pea seedlings

What Does “Sow Directly” Mean for Gardeners? How Should We Sow?

Tonight I made my first outdoor sowing of the new season when I stuck a couple of rows of beetroot into my veg patch. Being big seeds with good germination, I’ve found beets very easy to grow, so I always sow directly. However, as I sowed this most reliable of crops, I realised something: I hardly sow anything direct anymore.

Aside from beets, the only other veg I could think of that I sow straight into the ground were radishes, the odd row of chard, and a few carrots. That’s it, which struck me as fairly odd given the amount of vegetables I normally grow each year.

Sowing Directly – The Tradition

At heart, I’m an old romantic. I do love the idea of raking a fine tilth and popping my seeds into the soil along a neat string line, but truth be told my results have never been much good. I know plenty of people who still enjoy sowing like this, but I can’t help think it makes veg growing life quite a lot harder.

Review on Sowing Directly

The Olden Days of the “Sow Directly” Technique

I used to sow lots of seeds direct, including peas, runner beans, mangetout, cucumbers, squashes, French beans, carrots, parsnips, and courgettes but gradually I’ve moved all these and more into pots of some type, and transplanted the seedlings onto the patch when the seedlings reach a good size.

Reasons for Change in Sowing Technique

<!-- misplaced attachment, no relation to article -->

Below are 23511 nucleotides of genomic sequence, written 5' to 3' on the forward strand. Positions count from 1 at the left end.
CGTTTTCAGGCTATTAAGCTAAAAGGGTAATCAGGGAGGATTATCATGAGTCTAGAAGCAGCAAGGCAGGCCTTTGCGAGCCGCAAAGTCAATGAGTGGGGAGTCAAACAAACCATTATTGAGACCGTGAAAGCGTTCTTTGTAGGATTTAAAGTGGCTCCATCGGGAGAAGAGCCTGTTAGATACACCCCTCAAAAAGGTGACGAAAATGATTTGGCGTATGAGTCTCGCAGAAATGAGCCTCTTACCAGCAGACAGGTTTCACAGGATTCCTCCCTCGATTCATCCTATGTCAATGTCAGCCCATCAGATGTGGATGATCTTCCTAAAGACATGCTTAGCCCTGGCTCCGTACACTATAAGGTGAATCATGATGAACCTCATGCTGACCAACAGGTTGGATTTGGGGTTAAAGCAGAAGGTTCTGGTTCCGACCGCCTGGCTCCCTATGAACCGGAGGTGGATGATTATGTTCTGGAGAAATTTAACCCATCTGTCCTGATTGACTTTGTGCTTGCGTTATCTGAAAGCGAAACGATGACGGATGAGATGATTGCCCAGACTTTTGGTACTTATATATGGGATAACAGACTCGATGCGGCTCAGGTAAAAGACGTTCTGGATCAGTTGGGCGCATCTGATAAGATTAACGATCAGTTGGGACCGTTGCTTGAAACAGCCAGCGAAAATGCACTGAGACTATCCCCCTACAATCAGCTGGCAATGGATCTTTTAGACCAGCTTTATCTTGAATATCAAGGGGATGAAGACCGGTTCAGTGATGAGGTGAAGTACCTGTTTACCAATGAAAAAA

This steady change in tactics has happened for a couple of reasons. I can sow undercover in the greenhouse and get a head start, before hardening off the seedlings and planting out. However, the main reason is that I’m very lazy when it comes to preparing good sowing soil.

I know that’s a terrible confession, but I found that sowing in pots was so much easier, and also improved my germination rates to the point where I could actually grow things with moderate success. For me, this was a much more reliable method of sowing, and took away a lot of the problems, like finding a way of getting the seeds to grow through that annoying crustiness you get on top of the soil when the weather is very dry.

These days, I even sow tricky transplanters like lettuces, carrots, and parsnips into half toilet rolls and risk unsettling them during relocation rather than sowing direct. This is useful for controlling weeds too, as I find small seedlings such as carrots get overpowered by weeds. This method also makes spotting tiny seedlings much easier.

The Downsides of Sowing Seeds Directly

Although I find sowing in pots is a lot less stressful, there are downsides. For example, I talked last week about the amount of money I spend on multipurpose compost, but sowing as much as I do in pots, then I’ve got to expect an emptier wallet. I wouldn’t spend anywhere near as much if I sowed more veg directly into the ground.

Sow Directly: Should you do it?

I enjoy looking back at how my growing techniques have changed over the last five years, and this is probably the area where I’ve instigated the most change. My plot can look quite bare at stages whilst it awaits delivery of veg for planting, but then again when the plants do go in, they’re neat and straight with no gaps. Plus, I absolutely love the look of my greenhouse this time of year, with pots and seedlings crammed into every corner.

For now, I’m very much an exclusive pot sower. Beetroots aside, of course.

2 thoughts on “What Does “Sow Directly” Mean for Gardeners? How Should We Sow?”

  1. I’m cheating completely this year and ordered a garden from Rocket Gardens! (Isn’t that terrible? But with two small children I just found I wasn’t caring enough for my seedlings last yea and wasted ££££’s.
    Looking forward to hating how your garden grows….

  2. It may cost you more in compost, but I bet you save money on wasted seeds. I’ve found germination and survival rates to be much better when sowing in pots and trays.

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